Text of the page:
This innovative study moves briskly but comprehensively through three phases of the Third World's encounter with the Bible – precolonial, colonial and postcolonial. It recounts the remarkable story of how an inaccessible and marginal book in the ancient Churches of India, China and North Africa became an important tool in the hands of both colonizer and colonized; how it has been reclaimed and interrogated in the postcolonial world; and how it is now being reread by various indigenes, Native Americans, dalits and women.
Drawing on substantial exegetical examples, Sugirtharajah examines reading practices ranging from the vernacular to liberation and the newly emerging postcolonial criticism. His study emphasizes the often overlooked biblical reflections of people such as Equiano and Ramabai as well as better-known contemporaries like Gutiérrez and Tamez. Partly historical and partly hermeneutical, the volume will provide invaluable insights into the Bible in the Third World for students and interested general readers.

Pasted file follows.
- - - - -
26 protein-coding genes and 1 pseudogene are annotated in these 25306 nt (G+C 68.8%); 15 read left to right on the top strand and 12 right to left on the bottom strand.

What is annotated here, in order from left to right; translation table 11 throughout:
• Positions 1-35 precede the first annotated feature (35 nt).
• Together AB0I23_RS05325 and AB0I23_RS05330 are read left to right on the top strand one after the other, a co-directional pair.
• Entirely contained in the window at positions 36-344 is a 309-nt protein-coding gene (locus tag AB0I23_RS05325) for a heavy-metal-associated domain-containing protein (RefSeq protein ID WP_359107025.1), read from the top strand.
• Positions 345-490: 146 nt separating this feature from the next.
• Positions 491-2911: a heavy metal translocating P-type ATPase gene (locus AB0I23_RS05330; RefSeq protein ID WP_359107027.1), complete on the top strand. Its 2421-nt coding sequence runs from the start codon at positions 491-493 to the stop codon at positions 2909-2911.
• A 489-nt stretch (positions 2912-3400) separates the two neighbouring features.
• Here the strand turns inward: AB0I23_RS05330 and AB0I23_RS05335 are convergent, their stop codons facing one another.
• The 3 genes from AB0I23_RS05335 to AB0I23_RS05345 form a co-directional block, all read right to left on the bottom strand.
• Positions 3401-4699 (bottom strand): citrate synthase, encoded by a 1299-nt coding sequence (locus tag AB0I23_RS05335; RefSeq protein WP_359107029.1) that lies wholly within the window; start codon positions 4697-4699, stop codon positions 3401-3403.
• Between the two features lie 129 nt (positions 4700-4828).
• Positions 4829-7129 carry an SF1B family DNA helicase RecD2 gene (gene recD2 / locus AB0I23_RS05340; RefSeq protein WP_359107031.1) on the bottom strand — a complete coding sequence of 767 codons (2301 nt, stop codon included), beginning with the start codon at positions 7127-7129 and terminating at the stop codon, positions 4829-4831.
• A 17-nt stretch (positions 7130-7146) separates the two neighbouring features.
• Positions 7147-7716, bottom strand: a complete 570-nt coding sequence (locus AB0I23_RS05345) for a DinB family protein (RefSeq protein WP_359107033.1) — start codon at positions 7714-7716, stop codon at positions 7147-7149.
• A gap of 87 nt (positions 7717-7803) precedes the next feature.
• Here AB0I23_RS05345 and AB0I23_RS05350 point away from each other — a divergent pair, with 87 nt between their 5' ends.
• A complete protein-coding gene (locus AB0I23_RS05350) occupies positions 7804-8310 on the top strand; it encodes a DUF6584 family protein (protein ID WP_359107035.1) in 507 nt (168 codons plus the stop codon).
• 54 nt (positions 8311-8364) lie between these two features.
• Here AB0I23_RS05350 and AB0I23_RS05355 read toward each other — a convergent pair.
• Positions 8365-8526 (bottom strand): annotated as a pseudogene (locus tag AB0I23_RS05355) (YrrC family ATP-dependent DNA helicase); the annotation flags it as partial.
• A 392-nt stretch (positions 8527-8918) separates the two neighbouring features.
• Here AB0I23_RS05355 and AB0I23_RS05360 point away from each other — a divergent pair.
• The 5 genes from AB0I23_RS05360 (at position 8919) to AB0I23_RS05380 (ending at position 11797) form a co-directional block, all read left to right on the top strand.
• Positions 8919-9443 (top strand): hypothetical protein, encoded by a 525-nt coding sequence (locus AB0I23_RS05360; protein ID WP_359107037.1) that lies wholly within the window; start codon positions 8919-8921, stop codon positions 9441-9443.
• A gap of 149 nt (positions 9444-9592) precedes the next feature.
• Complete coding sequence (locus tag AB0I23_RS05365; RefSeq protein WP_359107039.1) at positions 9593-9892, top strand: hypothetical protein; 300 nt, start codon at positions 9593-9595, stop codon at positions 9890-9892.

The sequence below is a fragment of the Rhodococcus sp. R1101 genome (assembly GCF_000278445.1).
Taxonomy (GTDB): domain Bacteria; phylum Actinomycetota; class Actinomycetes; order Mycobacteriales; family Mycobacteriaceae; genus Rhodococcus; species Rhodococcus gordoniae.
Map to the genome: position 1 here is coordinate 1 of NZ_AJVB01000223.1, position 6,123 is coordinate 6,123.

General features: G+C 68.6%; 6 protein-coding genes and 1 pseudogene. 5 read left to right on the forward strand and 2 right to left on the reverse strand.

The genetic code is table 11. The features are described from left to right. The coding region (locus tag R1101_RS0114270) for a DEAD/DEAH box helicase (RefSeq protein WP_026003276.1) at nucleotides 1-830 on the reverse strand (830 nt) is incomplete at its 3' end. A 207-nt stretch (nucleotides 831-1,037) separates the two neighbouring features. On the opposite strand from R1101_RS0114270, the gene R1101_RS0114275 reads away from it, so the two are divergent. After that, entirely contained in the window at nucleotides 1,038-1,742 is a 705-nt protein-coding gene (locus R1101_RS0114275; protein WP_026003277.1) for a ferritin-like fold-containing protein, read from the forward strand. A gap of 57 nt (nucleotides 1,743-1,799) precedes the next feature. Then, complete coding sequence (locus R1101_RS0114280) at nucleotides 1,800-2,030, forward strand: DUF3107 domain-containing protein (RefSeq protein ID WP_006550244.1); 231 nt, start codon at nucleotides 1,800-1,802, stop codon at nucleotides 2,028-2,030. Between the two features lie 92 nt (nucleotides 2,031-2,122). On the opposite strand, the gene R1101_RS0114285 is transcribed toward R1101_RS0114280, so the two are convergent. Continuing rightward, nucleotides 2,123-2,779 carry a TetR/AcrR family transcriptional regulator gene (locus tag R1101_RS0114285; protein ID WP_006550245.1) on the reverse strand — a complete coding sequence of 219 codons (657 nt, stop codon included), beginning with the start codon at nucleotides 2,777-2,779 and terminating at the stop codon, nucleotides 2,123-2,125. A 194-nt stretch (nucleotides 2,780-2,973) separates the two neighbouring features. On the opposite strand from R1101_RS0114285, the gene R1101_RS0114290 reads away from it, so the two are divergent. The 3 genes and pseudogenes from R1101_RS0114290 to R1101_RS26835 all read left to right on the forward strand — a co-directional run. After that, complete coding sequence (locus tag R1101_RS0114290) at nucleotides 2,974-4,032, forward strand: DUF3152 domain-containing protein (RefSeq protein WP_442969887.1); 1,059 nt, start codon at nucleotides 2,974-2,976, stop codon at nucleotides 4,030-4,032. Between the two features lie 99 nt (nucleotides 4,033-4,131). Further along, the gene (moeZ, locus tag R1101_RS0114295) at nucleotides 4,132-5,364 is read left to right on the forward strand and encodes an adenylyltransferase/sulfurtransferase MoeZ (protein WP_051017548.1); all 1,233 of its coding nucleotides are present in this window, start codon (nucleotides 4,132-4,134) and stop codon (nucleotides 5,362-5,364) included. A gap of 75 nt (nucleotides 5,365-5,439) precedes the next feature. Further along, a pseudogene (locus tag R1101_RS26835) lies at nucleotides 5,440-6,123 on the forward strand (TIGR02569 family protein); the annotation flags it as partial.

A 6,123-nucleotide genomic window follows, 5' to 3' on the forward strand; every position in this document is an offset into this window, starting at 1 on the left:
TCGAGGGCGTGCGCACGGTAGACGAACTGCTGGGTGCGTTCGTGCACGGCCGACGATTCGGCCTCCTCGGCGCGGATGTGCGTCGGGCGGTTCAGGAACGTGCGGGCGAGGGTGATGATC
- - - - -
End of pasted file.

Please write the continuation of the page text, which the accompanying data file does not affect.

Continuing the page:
R. S. SUGIRTHARAJAH is Reader in Biblical Hermeneutics at the University of Birmingham. Dr Sugirtharajah is author of Asian Biblical Hermeneutics and Postcolonialism (1999) and has edited and contributed to a number of volumes including: Dictionary of Third World Theologies (2000), Vernacular Hermeneutics (1999), Postcolonial Bible (1998) and Voices from the Margin (1995 and 1991). He won the Catholic Press Association Book Award for Voices from the Margin.